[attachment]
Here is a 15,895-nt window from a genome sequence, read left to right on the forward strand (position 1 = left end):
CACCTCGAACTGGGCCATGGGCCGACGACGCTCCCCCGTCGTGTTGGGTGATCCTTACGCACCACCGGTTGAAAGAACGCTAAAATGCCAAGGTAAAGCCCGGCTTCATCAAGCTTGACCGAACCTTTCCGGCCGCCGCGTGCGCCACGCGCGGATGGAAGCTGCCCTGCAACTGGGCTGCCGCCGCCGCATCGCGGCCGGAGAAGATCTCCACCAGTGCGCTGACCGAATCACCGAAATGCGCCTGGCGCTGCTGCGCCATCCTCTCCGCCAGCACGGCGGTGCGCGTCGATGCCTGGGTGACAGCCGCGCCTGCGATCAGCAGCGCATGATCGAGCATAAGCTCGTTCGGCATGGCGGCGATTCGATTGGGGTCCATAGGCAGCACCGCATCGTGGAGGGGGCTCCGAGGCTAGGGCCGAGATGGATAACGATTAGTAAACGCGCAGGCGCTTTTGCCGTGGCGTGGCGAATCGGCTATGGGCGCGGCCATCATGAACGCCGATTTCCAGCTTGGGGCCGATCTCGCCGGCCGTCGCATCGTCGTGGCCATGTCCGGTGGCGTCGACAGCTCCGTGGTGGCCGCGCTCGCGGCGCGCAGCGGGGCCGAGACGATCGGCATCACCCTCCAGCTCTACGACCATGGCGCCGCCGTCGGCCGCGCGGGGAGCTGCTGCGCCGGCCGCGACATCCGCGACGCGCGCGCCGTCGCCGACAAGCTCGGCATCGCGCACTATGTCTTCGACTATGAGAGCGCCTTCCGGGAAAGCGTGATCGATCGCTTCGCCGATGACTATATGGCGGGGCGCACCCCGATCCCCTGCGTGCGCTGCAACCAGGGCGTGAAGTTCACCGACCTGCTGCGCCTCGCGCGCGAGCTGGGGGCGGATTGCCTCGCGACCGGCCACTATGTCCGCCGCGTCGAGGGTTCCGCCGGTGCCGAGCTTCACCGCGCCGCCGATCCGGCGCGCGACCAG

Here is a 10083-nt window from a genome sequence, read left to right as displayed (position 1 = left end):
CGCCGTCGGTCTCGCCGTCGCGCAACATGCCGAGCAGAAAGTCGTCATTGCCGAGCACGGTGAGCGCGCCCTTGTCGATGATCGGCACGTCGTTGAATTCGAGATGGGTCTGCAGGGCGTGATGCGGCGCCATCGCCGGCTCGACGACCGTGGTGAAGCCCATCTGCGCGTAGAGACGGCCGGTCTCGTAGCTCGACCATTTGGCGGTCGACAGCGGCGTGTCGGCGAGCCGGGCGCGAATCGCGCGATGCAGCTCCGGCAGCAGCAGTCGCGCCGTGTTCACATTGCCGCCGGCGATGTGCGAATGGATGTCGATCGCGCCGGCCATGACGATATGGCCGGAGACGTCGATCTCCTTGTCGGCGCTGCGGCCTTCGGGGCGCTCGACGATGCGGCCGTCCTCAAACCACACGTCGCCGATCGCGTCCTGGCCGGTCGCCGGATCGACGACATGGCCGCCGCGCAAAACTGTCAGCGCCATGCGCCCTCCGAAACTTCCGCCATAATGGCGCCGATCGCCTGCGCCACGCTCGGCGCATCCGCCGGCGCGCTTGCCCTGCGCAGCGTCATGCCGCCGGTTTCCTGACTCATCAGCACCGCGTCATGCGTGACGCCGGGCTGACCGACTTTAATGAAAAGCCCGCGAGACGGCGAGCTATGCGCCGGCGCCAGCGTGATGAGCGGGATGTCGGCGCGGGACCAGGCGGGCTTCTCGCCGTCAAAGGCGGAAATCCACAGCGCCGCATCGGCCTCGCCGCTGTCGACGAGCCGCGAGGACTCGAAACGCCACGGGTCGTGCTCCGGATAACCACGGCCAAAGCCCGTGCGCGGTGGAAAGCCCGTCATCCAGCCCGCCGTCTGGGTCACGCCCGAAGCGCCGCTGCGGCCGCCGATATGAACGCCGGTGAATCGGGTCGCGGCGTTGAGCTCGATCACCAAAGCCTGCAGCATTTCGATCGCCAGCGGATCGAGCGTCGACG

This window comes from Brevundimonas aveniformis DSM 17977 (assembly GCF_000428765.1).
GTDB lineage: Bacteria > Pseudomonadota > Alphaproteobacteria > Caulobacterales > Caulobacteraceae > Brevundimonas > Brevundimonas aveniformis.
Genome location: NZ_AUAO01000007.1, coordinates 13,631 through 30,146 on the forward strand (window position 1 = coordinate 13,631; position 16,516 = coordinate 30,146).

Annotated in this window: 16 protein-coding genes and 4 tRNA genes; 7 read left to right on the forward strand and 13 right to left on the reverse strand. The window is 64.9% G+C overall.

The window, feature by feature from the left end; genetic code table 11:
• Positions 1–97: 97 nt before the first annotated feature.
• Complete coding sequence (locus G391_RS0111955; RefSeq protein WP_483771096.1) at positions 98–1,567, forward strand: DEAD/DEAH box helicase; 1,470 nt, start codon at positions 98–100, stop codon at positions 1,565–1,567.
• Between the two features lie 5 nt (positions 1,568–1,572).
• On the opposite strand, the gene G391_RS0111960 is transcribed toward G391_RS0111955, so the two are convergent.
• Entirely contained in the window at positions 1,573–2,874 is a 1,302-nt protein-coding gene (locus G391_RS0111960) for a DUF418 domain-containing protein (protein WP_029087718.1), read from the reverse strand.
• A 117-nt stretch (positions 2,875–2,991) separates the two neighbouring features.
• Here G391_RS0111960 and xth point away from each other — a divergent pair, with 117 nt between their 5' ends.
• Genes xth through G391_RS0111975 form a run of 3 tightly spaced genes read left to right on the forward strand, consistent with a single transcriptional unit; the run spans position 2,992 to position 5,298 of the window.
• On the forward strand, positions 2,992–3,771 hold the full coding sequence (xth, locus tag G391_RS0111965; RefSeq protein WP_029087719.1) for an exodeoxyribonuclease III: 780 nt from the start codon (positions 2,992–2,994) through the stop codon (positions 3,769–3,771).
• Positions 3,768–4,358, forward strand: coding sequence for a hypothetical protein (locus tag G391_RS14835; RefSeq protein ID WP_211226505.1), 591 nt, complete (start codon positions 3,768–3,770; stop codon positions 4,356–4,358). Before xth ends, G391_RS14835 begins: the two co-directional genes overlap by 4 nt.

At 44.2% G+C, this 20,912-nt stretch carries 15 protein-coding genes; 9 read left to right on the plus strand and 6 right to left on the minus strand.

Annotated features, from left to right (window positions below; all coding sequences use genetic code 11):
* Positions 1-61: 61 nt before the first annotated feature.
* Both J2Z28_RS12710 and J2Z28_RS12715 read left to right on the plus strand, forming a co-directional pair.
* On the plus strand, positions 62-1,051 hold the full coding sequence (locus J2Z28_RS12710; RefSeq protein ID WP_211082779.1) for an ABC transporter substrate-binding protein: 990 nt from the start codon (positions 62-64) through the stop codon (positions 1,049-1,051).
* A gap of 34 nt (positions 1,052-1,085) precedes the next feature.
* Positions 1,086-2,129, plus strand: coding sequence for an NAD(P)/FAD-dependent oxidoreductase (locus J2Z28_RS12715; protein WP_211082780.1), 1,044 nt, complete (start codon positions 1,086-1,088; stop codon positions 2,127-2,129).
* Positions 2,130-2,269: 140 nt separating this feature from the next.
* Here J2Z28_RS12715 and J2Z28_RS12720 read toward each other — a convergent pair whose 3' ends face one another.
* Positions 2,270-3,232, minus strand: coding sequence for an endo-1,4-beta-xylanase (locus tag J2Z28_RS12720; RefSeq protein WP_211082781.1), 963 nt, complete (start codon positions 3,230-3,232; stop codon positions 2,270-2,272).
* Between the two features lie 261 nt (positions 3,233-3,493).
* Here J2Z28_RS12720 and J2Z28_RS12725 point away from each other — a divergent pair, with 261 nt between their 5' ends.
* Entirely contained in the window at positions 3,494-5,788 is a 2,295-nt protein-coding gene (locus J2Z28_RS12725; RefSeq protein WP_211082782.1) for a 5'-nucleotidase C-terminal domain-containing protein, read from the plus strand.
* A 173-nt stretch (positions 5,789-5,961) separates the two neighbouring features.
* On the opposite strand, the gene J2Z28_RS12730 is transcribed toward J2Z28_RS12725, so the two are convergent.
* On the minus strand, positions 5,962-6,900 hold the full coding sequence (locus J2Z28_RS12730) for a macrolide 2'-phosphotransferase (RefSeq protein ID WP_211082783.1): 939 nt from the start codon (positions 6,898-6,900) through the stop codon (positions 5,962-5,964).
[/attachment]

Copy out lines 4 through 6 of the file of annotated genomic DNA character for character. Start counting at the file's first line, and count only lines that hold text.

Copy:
CGCCGTCGGTCTCGCCGTCGCGCAACATGCCGAGCAGAAAGTCGTCATTGCCGAGCACGGTGAGCGCGCCCTTGTCGATGATCGGCACGTCGTTGAATTCGAGATGGGTCTGCAGGGCGTGATGCGGCGCCATCGCCGGCTCGACGACCGTGGTGAAGCCCATCTGCGCGTAGAGACGGCCGGTCTCGTAGCTCGACCATTTGGCGGTCGACAGCGGCGTGTCGGCGAGCCGGGCGCGAATCGCGCGATGCAGCTCCGGCAGCAGCAGTCGCGCCGTGTTCACATTGCCGCCGGCGATGTGCGAATGGATGTCGATCGCGCCGGCCATGACGATATGGCCGGAGACGTCGATCTCCTTGTCGGCGCTGCGGCCTTCGGGGCGCTCGACGATGCGGCCGTCCTCAAACCACACGTCGCCGATCGCGTCCTGGCCGGTCGCCGGATCGACGACATGGCCGCCGCGCAAAACTGTCAGCGCCATGCGCCCTCCGAAACTTCCGCCATAATGGCGCCGATCGCCTGCGCCACGCTCGGCGCATCCGCCGGCGCGCTTGCCCTGCGCAGCGTCATGCCGCCGGTTTCCTGACTCATCAGCACCGCGTCATGCGTGACGCCGGGCTGACCGACTTTAATGAAAAGCCCGCGAGACGGCGAGCTATGCGCCGGCGCCAGCGTGATGAGCGGGATGTCGGCGCGGGACCAGGCGGGCTTCTCGCCGTCAAAGGCGGAAATCCACAGCGCCGCATCGGCCTCGCCGCTGTCGACGAGCCGCGAGGACTCGAAACGCCACGGGTCGTGCTCCGGATAACCACGGCCAAAGCCCGTGCGCGGTGGAAAGCCCGTCATCCAGCCCGCCGTCTGGGTCACGCCCGAAGCGCCGCTGCGGCCGCCGATATGAACGCCGGTGAATCGGGTCGCGGCGTTGAGCTCGATCACCAAAGCCTGCAGCATTTCGATCGCCAGCGGATCGAGCGTCGACG

This window comes from Brevundimonas aveniformis DSM 17977 (assembly GCF_000428765.1).
GTDB lineage: Bacteria > Pseudomonadota > Alphaproteobacteria > Caulobacterales > Caulobacteraceae > Brevundimonas > Brevundimonas aveniformis.